In our day

During 2004, Liverpool U3A’s Australian and Local History Group published (with the assistance of the Liverpool Regional Museum) a collection of recollections of the past as members of the group have experienced it. It is titled In Our Day, and permission has kindly been given for extracts to be reproduced in Remember When… Here are two of them (More later!)

A Refugee’s Story

by Johanna Haanstra

I was born in Bandung (Dutch East Indies) a few years before World War 11, the youngest of five children. I hardly knew my eldest brother as he joined the Navy just before the war. I only came to know him again in the ‘50’s, when he came to introduce his English-born wife to us. We lived in the Netherlands then.

I never went to school till after the war, as education was only for the natives of Indonesian blood. Chinese and Eurasians had to have private tutors or no education at all.

During the war my Dad just missed out on being picked for the concentration camp. He was old (60) and my Mother begged the Japanese officials to let him stay with us as he was so old and would die if they put him in the concentration camp.

Opposite our house was a big building used by the Jap officers. They loved kids and I often went there with other children to learn to count in Japanese and learn to sing their nursery songs. If we did well we were rewarded with chocolates or other goodies.

In 1946 we moved to the Netherlands as refugees. We had to flee our house in the East Indies late one evening in 1954 – this was when the real fighting began. We lost all our possessions and lived in an evacuation centre until we went to Holland. The voyage lasted five weeks; we went through the Suez Canal. It was a big adventure for me. In Holland, life was so different. I remember the first time it snowed, it was wonderful. But life was not all play, I had to go to school for the first time at the age of eleven. I finished High School six years later.

Games we played

by Jim Hall

Rounders: Ten or more could form a team. You had a home base and three other bases marked by a rock, tree, fence post, the dunny door, block of wood or whatever you had. Everyone joined in; you had a catcher on home base, the hitter, pitcher, people on the three bases and all the rest as fielders. Simple rules: you hit the ball, you ran, you missed three times – you’re out! Next team member in. If the ball was thrown to the base you were running to you were out. It you got all the way around, you scored one point. If you were on a base when the other team came on, you stayed and completed your run for your team. The other way to play rounders was continuous – no teams, you just took your turn. Your bat was any piece of wood that was handy – maybe a cut-down broom handle. If a cricket bat – SUPER!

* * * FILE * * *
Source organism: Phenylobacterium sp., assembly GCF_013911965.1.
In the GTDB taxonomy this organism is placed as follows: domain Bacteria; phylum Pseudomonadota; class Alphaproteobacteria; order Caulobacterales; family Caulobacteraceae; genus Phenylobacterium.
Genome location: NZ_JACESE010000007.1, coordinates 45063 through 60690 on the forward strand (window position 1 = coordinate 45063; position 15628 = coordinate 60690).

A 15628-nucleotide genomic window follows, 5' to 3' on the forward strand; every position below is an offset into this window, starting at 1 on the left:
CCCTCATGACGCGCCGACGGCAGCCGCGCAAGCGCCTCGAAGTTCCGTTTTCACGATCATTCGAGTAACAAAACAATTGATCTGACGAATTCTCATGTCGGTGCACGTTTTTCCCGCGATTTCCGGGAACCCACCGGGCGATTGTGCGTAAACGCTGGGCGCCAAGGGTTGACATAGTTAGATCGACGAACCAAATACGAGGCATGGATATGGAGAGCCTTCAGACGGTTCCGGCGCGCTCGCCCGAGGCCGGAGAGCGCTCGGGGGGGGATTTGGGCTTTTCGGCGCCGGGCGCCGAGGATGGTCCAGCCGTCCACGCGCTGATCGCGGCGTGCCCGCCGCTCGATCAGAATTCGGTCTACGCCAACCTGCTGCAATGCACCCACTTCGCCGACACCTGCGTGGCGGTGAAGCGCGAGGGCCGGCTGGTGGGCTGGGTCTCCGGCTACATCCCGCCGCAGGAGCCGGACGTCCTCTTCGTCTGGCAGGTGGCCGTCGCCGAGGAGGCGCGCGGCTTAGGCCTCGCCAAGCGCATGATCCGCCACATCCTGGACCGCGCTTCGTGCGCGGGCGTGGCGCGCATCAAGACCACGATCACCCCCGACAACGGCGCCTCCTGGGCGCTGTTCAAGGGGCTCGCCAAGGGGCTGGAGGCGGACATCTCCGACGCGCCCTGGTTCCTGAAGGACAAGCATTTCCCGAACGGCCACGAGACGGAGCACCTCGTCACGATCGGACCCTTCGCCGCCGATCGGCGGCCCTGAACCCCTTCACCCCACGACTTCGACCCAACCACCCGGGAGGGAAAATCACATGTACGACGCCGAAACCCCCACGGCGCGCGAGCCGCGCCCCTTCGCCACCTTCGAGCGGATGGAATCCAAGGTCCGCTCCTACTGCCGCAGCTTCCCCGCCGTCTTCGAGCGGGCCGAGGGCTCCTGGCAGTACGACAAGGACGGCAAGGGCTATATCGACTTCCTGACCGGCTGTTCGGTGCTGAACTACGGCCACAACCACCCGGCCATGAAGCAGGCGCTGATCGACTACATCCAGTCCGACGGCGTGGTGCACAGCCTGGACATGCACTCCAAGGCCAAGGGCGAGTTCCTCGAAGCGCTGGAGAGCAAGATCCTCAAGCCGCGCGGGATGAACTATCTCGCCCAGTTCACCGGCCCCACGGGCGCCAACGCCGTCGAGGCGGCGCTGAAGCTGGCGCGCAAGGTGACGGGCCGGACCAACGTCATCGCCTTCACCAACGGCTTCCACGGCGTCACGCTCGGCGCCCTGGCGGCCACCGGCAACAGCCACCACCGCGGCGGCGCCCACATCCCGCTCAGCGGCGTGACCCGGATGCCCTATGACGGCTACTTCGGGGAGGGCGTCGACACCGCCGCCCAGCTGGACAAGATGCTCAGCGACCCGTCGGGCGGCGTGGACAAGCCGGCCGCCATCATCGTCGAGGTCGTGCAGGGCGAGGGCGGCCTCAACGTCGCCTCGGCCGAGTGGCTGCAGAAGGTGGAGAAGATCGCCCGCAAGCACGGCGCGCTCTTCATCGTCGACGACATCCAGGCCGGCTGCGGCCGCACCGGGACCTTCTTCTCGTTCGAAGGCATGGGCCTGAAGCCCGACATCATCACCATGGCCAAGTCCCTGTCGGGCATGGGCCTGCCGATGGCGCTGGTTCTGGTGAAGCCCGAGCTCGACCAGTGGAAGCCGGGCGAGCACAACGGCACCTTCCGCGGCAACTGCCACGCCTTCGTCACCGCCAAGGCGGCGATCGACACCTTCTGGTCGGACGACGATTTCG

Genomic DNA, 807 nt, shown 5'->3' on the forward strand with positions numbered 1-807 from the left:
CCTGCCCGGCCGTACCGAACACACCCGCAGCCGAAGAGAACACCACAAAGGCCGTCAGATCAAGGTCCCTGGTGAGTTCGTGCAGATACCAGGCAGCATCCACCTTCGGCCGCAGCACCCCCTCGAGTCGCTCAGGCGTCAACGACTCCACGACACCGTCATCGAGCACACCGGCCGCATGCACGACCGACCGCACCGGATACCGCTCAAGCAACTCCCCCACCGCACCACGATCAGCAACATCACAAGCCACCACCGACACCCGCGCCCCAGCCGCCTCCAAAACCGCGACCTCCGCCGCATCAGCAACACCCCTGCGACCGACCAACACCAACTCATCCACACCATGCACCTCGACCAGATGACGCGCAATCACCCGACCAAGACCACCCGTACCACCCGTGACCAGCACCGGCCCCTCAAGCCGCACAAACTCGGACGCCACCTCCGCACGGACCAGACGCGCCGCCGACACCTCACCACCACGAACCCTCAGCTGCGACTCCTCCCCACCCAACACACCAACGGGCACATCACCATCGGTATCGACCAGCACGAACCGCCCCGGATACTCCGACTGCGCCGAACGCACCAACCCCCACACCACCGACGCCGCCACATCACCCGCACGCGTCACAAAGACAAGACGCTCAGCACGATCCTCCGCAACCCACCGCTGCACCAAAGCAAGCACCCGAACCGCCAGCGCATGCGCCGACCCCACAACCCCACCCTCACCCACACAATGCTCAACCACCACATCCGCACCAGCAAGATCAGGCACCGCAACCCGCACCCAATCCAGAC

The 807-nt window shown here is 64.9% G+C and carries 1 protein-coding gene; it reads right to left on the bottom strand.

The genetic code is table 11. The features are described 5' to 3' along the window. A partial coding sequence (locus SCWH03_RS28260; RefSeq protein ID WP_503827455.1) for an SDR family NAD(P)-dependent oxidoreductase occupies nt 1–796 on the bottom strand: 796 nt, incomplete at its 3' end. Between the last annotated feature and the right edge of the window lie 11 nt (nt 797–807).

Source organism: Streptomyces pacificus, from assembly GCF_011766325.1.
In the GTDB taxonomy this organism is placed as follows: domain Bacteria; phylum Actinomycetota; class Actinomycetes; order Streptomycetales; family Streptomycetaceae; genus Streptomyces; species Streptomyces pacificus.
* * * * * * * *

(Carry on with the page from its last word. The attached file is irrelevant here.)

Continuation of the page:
French cricket: Two to four players. Good to play in a small area. Batter stood with feet together and defended his shins from being hit with a soft (tennis) ball. To start, bowler stood six feet in front and tossed ball aiming to hit shins, batter hits, and fielder fields. From that point the fielder bowls to batter and so on. If caught or hit below the knees, you’re out! Our bats could be Mum’s copper-sticks. For you younger generation a copper-stick is what your grandmothers used to take clothes out of a copper. Any the wiser? No! A copper stick was a piece of broom handle about a yard long. A copper was a large metal container three quarters full of soapy water with soap flakes and dirty clothes added and brought to the boil. A copper-stick was used to take hot clothes out and place them in a tub of cold water to be rinsed, wrung out (by hand) and hung on a clothes line.

Backyard cricket: Wicket was a kero tin, wall of fence, anything that was handy. Rules – you hit the ball, you ran. If someone hit the wicket while you were running, you’re out! If you hit the ball over the neighbour’s fence, you’re out! Caught on the full – out! When you’d scored ten runs, you changed places with someone else. Bat was whatever you could get your hands on.

Skittles: Stand ten shoe tacks on their heads on top of the table and bowl three marbles to see how many tacks you can knock over.

To amuse yourself:
How many times can you catch a tennis ball bouncing off the wall of the chimney?
How many times can you throw a tennis ball up and catch it.
How many stones can you throw into a jam tin?
Catch tadpoles, bring them home and see them turn into frogs. It never worked.

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